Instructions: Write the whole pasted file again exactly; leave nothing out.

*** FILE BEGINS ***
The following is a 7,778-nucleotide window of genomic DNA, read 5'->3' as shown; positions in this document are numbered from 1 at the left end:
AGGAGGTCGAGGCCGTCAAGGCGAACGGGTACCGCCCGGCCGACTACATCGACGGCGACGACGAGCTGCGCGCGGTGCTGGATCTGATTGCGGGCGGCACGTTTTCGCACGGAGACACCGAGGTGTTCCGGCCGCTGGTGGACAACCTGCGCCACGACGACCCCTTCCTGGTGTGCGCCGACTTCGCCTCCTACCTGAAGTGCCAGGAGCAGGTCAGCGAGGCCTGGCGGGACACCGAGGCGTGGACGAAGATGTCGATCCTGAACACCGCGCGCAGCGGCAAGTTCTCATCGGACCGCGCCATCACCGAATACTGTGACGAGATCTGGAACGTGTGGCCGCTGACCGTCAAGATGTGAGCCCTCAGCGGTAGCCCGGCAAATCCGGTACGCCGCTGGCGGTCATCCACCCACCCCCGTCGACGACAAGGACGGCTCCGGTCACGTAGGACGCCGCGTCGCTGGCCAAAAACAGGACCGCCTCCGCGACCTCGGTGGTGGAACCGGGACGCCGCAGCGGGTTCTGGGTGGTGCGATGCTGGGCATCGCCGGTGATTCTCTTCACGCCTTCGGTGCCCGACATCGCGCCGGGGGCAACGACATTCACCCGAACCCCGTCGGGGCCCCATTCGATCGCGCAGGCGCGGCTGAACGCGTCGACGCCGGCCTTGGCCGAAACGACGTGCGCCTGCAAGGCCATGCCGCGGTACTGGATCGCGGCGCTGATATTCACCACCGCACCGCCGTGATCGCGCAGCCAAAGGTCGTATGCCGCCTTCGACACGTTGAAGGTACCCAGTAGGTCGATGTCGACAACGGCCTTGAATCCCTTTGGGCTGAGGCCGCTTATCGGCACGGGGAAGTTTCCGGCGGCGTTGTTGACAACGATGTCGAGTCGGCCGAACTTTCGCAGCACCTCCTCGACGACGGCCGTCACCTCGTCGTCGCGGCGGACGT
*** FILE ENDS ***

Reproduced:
The following is a 7,778-nucleotide window of genomic DNA, read 5'->3' as shown; positions in this document are numbered from 1 at the left end:
AGGAGGTCGAGGCCGTCAAGGCGAACGGGTACCGCCCGGCCGACTACATCGACGGCGACGACGAGCTGCGCGCGGTGCTGGATCTGATTGCGGGCGGCACGTTTTCGCACGGAGACACCGAGGTGTTCCGGCCGCTGGTGGACAACCTGCGCCACGACGACCCCTTCCTGGTGTGCGCCGACTTCGCCTCCTACCTGAAGTGCCAGGAGCAGGTCAGCGAGGCCTGGCGGGACACCGAGGCGTGGACGAAGATGTCGATCCTGAACACCGCGCGCAGCGGCAAGTTCTCATCGGACCGCGCCATCACCGAATACTGTGACGAGATCTGGAACGTGTGGCCGCTGACCGTCAAGATGTGAGCCCTCAGCGGTAGCCCGGCAAATCCGGTACGCCGCTGGCGGTCATCCACCCACCCCCGTCGACGACAAGGACGGCTCCGGTCACGTAGGACGCCGCGTCGCTGGCCAAAAACAGGACCGCCTCCGCGACCTCGGTGGTGGAACCGGGACGCCGCAGCGGGTTCTGGGTGGTGCGATGCTGGGCATCGCCGGTGATTCTCTTCACGCCTTCGGTGCCCGACATCGCGCCGGGGGCAACGACATTCACCCGAACCCCGTCGGGGCCCCATTCGATCGCGCAGGCGCGGCTGAACGCGTCGACGCCGGCCTTGGCCGAAACGACGTGCGCCTGCAAGGCCATGCCGCGGTACTGGATCGCGGCGCTGATATTCACCACCGCACCGCCGTGATCGCGCAGCCAAAGGTCGTATGCCGCCTTCGACACGTTGAAGGTACCCAGTAGGTCGATGTCGACAACGGCCTTGAATCCCTTTGGGCTGAGGCCGCTTATCGGCACGGGGAAGTTTCCGGCGGCGTTGTTGACAACGATGTCGAGTCGGCCGAACTTTCGCAGCACCTCCTCGACGACGGCCGTCACCTCGTCGTCGCGGCGGACGT